Gov. David A. Paterson is considering a new strategy in his effort to pass a soda tax, hoping to win over reluctant lawmakers and the beverage industry by pairing the proposal with a state sales tax exemption on diet sodas and bottled water.
When put into full effect, the original penny-per-ounce tax on sugary sodas was supposed to garner $1 billion a year, an important sum for a state anxiously trying to close a multibillion-dollar shortfall. But since the Senate and Assembly have been firmly opposed to a soda tax, administration officials seem willing to settle for the $815 million a year they estimate the new proposal, with its exemption for diet drinks, would bring in.
The hope, Paterson administration officials said, is that combining the carrot of sales tax exemptions and the stick of sugary soda taxes may get the beverage companies to relax their opposition — and that Assembly members and senators might follow along. They also argue that the impact the new proposal could have on the epidemic of adult and childhood obesity and diabetes should be another incentive.
“They should embrace this idea,” said a Paterson administration official, who spoke on the condition of anonymity because the plan was not yet in final form. “They’re interested in selling product, and this proposal would increase the sale of more diet products. Product is product.”
Representatives of the beverage industry said they wanted to know more about the plan, but they were not quick to embrace the concept. They have argued that people who like sugared sodas will not easily switch to those with artificial sweeteners.
“Critics make the presumption that people switch, but people have their preferences, which is why companies are constantly trying different innovations on products like Coke Zero and Pepsi Max,” Kevin Keane, a spokesman for the American Beverage Association, said Wednesday.
Only Arkansas and West Virginia have passed excise taxes specifically on soda, Mr. Keane said, and cities like Baltimore and Washington are considering taxes on sugary sodas.
When New York State consumers buy bottled sodas and water at supermarkets now, they pay a sales tax just as they do for other products. Tax of 4 percent goes to the state, and tax of 3 percent to 4.75 percent goes to the county, city or other locality. In New York City, the total sales tax is 8.875 percent, which includes 0.375 percent that goes to the Metropolitan Transportation Authority.
Under the proposal the Paterson administration is considering, consumers would end up paying an additional penny per ounce on sugared sodas and drinks. In actuality, that sugar tax would be levied not at the cash register but on the beverage bottler, though presumably it would be passed on to consumers. But if consumers bought diet sodas or bottled water, they would avoid that tax and the sales tax as well. The state would reimburse localities for their portion of the lost taxes.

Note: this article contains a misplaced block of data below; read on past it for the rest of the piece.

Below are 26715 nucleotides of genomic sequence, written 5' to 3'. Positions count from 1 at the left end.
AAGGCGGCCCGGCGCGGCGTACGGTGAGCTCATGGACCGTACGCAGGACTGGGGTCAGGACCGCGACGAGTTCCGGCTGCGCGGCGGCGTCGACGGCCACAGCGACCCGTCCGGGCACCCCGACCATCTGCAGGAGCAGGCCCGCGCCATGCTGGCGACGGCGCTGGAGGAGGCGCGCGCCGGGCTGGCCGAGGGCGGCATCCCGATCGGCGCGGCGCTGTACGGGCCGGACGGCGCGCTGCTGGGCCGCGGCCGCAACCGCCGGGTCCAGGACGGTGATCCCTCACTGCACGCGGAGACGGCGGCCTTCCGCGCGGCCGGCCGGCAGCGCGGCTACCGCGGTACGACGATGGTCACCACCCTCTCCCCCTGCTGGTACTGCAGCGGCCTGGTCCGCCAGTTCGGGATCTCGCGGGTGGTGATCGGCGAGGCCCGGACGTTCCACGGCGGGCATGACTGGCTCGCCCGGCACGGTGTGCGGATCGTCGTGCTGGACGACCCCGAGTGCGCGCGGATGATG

Mayor Michael R. Bloomberg of New York, health care unions and professionals and advocates for better health like the Alliance for a Healthier New York generally support the tax on sugared drinks. State budget analysts estimate that obesity-related ailments like diabetes cost the state $7.6 billion a year. “It’s a win-win for New York,” said Eric Koch, a spokesman for the alliance.
“It’s a proven way to help reduce obesity and encourage people to lead healthier lives,” he said, in addition to raising hundreds of millions of dollars for state health care.
The money raised, Mr. Koch said, would save thousands of health care jobs.
But Nelson A. Eusebio, executive director of the National Supermarket Association, which represents 450 independent supermarkets in New York, New Jersey and Connecticut, said he was opposed to a tax on sodas because customers would have less money to spend on other products in their stores.
“We don’t have a problem with the state balancing its books, but why are you taking it out of the industry that provides thousands of jobs for your state?” Mr. Eusebio said. “The people affected most are urban minority dwellers. They have less money to spend on a product than someone who is more affluent. To fight obesity, let’s educate people. Taxation doesn’t equal good health.”
(Source: NY Times)